On December 11, 2020, short film ‘Canvas’ hit Streaming service Netflix.
‘Canvas’, a product of filmmakers Paige Johnstone (Producer) and Frank E. Abney III (Director), a veteran of Pixar’s animation department whose credits include Incredibles 2, Coco and the upcoming ‘Soul’ is a simple, but deeply moving story, entirely in pantomime, about a grieving grandfather and the granddaughter who helps him heal.
In nine (9) brief minutes and without a single spoken word (zero dialogue whatsoever) — the film relies purely on your visual senses to feel the moment. A lot of assumptions can be made, especially when his family visits him; there’s a sadness that is implied with a fleeting hug or the grimace of a face.
Canvas covers the spectrum of emotions in the grieving process. It follows a grandfather who suffers a devastating loss, is sent into a downward spiral and loses his inspiration to create hence struggling to reclaim his passion for painting. Years later, he decides to revisit the easel and pick up the paintbrush… but he can’t do it alone.”
The mood of the short film is lighter, but what’s painful is that underlying sadness — that kind of sadness as we see the older man quietly navigate life.
The grandfather feels frustrated by his creative block. His wife is gone. He knocks over the easel. His granddaughter arrives with a smile (and in a car with a license plate reading CHNWHLP — translated to “children will help”). His wife is still gone, but now he’s not alone.
But the beauty of Canvas is the grandfather’s reasons for reclaiming his passion. There’s an emotional angle that breathes life back into his hobby and gives a needed perspective to the film. The message that is relayed is that regardless of what life throws at you — from tragedies to setbacks — your passion can never be buried. Something can always bring you back to what you love doing, to bring you purpose and joy, and age is only a factor. There’s a sense of assumed nostalgia that runs through the grandfather’s demeanor that translates well to the audience.
Netflix’s Canvas brings a lighter perspective to tragedy in a touching, emotional short.
Abney’s work here is evocative, simple, true. He depicts the mind’s eye of the grandfather as oil paint on canvas, and transitions to harsher, crisper, less forgiving lines for scenes in reality. The images in Canvas tell a story of transition; sometimes, when we’re in the throes of grief, we don’t realize that suppressing joyful memories is often more painful than confronting them. It takes the child’s innocence for him to realize that.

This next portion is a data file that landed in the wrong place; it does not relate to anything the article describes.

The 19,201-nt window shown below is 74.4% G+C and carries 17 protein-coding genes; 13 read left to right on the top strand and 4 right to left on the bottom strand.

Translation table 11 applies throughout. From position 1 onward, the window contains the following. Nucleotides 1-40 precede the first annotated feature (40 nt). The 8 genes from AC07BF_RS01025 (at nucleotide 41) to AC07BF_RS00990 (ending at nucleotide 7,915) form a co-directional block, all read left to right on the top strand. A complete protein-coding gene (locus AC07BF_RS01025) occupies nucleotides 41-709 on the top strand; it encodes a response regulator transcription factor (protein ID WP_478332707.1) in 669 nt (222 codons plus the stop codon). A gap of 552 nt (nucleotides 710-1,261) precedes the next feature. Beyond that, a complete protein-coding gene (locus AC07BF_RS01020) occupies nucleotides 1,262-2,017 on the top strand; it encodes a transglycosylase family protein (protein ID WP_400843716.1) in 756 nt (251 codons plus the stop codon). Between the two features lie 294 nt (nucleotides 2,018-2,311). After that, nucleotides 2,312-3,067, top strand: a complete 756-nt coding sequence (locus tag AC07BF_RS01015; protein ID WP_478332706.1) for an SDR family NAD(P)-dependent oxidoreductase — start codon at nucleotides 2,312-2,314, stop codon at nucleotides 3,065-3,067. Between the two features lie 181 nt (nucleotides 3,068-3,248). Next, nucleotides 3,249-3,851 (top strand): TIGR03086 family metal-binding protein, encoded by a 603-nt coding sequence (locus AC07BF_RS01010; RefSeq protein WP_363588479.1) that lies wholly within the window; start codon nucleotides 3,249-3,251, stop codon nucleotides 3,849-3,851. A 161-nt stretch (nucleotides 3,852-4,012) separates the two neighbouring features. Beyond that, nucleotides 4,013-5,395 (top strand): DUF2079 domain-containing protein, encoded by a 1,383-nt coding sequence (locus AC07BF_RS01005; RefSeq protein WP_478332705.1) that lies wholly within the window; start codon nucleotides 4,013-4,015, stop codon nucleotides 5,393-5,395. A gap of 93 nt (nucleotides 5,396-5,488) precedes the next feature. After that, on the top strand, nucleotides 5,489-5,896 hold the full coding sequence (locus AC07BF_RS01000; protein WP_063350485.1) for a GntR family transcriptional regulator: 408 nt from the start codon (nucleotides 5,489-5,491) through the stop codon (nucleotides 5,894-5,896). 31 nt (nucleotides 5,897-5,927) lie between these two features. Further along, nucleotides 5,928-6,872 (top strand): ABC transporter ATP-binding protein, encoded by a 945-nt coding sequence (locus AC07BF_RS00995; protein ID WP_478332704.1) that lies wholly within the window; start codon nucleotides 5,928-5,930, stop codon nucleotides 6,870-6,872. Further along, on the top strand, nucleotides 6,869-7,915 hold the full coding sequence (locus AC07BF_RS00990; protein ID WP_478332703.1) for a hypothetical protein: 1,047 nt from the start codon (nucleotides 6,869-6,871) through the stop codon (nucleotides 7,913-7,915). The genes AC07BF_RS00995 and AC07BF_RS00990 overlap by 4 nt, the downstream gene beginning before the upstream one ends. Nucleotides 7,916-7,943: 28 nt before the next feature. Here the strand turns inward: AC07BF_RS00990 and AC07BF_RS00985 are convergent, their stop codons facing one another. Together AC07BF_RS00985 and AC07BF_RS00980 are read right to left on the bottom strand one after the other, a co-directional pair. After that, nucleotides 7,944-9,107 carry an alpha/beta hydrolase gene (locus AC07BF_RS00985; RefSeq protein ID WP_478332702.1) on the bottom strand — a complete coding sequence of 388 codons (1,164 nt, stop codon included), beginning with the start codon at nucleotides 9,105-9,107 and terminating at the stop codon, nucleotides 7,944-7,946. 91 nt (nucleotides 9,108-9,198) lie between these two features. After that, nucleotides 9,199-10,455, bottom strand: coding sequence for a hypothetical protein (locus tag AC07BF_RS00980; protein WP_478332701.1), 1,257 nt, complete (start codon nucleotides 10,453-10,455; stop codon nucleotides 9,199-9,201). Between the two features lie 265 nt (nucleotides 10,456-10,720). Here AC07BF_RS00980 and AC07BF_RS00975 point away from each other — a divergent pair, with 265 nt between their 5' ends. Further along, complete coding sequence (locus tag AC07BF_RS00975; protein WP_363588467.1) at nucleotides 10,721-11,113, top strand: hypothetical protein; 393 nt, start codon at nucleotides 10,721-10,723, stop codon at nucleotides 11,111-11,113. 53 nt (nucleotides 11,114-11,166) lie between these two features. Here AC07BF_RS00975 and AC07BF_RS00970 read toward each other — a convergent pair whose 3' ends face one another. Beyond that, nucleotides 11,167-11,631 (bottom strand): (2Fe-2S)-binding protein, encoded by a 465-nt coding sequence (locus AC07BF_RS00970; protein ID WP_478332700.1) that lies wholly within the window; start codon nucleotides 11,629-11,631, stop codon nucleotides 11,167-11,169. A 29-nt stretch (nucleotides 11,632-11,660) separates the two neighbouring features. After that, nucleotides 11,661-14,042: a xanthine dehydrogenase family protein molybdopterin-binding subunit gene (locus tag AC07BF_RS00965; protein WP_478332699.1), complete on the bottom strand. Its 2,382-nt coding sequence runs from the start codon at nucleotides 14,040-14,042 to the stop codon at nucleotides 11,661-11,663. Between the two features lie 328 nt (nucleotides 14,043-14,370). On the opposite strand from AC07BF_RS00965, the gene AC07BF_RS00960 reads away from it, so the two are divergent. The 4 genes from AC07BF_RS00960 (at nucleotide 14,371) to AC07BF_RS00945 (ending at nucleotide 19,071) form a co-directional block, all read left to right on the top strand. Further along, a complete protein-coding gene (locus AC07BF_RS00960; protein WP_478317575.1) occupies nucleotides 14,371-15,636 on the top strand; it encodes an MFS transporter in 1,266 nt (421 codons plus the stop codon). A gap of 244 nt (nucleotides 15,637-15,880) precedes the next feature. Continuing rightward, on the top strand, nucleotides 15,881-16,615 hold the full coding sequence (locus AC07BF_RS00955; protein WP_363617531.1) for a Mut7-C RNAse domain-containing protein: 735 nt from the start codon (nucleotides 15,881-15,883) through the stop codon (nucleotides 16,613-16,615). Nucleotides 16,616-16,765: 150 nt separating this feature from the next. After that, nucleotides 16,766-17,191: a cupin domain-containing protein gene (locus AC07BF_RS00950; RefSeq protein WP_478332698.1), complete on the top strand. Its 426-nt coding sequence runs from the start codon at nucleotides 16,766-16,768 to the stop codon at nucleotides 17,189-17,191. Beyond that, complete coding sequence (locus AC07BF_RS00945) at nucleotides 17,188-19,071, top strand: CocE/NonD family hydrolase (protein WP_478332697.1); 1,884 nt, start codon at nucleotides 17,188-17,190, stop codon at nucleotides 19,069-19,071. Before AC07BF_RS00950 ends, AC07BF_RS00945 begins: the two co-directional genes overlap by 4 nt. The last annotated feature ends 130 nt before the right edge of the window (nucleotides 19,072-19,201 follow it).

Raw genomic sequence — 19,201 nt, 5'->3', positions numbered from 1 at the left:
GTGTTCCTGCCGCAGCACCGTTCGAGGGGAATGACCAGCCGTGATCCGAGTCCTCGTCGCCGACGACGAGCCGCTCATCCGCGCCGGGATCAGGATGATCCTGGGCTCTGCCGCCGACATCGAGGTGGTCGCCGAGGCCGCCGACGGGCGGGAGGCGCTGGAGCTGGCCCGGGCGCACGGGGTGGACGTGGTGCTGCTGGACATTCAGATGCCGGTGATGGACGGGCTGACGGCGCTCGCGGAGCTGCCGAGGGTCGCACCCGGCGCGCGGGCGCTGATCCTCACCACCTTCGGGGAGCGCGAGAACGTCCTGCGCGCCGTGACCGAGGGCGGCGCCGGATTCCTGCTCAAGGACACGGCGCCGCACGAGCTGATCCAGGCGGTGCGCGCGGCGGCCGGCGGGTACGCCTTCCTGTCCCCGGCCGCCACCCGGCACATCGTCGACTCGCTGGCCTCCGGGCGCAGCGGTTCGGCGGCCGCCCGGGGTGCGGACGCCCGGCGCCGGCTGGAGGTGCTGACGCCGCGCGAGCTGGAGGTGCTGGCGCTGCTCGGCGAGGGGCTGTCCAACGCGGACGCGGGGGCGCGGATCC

Abney uses the short-film medium to strip away the conventions of filmmaking — dialogue, contrived plot — and emphasize the raw emotion the characters are experiencing. The grandfather feels a deep ache, and we feel it too. But soon enough, hope runs just as deep.
Last week the streaming service released ‘If Anything Happens I Love You’ which dealt with loss, and that painful emotional void. Canvas however is much lighter on the subject but still deals with loss.
This is part of Netflix’s animated short films that have been posting to the streamer and will continue to do so. A good chunk of these shorts will be from diverse voices, and if they are the same quality that Canvas seems to achieve, we are all in for quite the treat. This is for sure a bid to try and snag more Oscars, but at least this means we get to actually see some of these shorts for once.
THANK YOU!! From the bottom of our hearts! I can’t fully articulate how appreciative I am for everyone sharing your experiences w/ #Canvas! Means more than you can imagine. Let’s keep it going! Check out “CANVAS” now, on @netflix @NetflixFilm! #art #film #BlackTwitter #animation pic.twitter.com/eml19wIK7c
— Frank Abney (@iFrankAbney) December 12, 2020
Watch the Trailer of ‘Canvas’, and catch the full film on Netflix.